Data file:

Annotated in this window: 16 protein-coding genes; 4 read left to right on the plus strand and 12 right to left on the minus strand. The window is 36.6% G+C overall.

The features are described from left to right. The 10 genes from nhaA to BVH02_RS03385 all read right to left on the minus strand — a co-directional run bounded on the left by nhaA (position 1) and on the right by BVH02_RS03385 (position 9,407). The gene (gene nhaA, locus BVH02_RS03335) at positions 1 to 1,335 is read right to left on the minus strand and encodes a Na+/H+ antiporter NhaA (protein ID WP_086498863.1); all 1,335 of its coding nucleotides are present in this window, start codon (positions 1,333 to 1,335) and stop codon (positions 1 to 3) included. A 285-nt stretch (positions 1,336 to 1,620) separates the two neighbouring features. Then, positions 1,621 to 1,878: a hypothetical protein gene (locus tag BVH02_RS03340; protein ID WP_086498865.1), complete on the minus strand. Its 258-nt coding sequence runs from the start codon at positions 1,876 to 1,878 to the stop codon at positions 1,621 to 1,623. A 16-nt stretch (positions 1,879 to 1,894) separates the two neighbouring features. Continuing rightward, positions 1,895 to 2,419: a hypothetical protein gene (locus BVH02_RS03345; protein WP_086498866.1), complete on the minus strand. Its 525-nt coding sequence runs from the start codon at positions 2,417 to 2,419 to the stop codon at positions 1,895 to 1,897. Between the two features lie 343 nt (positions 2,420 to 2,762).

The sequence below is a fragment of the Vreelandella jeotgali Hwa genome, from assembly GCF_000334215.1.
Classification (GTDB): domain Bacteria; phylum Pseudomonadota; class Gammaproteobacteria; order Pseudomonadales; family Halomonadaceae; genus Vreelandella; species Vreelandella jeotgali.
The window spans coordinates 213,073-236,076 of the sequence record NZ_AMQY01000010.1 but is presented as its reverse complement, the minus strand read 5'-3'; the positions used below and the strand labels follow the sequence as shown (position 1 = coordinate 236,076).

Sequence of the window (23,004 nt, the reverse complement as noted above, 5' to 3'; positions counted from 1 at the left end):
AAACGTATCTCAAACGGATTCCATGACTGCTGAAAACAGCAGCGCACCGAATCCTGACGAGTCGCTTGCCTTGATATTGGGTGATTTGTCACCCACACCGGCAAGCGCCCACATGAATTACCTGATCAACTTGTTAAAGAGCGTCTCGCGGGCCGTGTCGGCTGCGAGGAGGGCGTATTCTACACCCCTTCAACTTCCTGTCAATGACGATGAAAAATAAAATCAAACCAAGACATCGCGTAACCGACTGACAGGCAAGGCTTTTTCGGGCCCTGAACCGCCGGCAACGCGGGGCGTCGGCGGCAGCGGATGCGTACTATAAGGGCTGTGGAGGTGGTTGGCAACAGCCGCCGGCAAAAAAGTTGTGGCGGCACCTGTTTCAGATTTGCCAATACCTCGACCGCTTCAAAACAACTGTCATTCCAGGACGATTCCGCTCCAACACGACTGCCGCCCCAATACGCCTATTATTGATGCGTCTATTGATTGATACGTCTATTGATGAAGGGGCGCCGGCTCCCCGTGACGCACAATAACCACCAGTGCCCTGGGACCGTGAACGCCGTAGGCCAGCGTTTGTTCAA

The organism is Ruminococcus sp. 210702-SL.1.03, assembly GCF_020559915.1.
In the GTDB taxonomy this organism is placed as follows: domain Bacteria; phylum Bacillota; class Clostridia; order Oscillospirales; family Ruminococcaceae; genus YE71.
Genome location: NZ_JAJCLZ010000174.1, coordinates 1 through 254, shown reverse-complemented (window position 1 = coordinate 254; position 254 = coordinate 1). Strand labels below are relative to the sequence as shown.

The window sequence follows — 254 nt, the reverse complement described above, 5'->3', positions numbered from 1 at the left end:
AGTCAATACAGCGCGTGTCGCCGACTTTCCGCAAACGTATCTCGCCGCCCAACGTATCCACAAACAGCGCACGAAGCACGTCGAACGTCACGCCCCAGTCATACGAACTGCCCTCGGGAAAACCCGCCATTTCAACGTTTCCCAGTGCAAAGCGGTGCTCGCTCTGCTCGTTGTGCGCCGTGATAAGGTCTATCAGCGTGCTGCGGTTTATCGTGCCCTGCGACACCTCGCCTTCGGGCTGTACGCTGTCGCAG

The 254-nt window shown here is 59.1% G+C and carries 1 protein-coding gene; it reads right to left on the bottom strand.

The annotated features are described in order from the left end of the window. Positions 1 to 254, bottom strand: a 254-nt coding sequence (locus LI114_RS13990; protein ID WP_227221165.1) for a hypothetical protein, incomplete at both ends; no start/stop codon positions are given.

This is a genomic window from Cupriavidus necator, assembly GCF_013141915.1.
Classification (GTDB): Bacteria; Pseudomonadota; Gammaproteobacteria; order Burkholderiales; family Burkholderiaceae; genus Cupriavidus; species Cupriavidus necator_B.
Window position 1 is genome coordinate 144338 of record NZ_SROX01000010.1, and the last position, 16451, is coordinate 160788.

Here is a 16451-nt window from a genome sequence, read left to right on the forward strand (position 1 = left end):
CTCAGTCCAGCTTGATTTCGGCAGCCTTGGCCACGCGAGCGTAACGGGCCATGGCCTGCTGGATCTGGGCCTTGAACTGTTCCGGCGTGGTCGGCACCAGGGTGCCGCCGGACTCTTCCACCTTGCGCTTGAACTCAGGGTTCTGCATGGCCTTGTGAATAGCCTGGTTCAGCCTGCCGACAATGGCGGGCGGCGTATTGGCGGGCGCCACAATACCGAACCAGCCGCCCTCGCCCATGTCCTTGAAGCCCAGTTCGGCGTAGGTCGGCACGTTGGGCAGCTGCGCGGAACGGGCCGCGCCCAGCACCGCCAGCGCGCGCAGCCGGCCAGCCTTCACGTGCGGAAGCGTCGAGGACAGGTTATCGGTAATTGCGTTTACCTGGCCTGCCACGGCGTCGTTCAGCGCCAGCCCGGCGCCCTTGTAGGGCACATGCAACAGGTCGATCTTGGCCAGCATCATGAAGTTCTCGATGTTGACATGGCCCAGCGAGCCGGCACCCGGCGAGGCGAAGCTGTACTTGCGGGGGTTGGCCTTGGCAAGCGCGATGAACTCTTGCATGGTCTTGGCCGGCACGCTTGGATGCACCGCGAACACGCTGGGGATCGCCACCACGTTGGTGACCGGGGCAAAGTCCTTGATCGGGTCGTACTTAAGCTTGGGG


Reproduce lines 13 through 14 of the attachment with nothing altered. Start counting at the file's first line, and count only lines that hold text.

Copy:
The 254-nt window shown here is 59.1% G+C and carries 1 protein-coding gene; it reads right to left on the bottom strand.

The annotated features are described in order from the left end of the window. Positions 1 to 254, bottom strand: a 254-nt coding sequence (locus LI114_RS13990; protein ID WP_227221165.1) for a hypothetical protein, incomplete at both ends; no start/stop codon positions are given.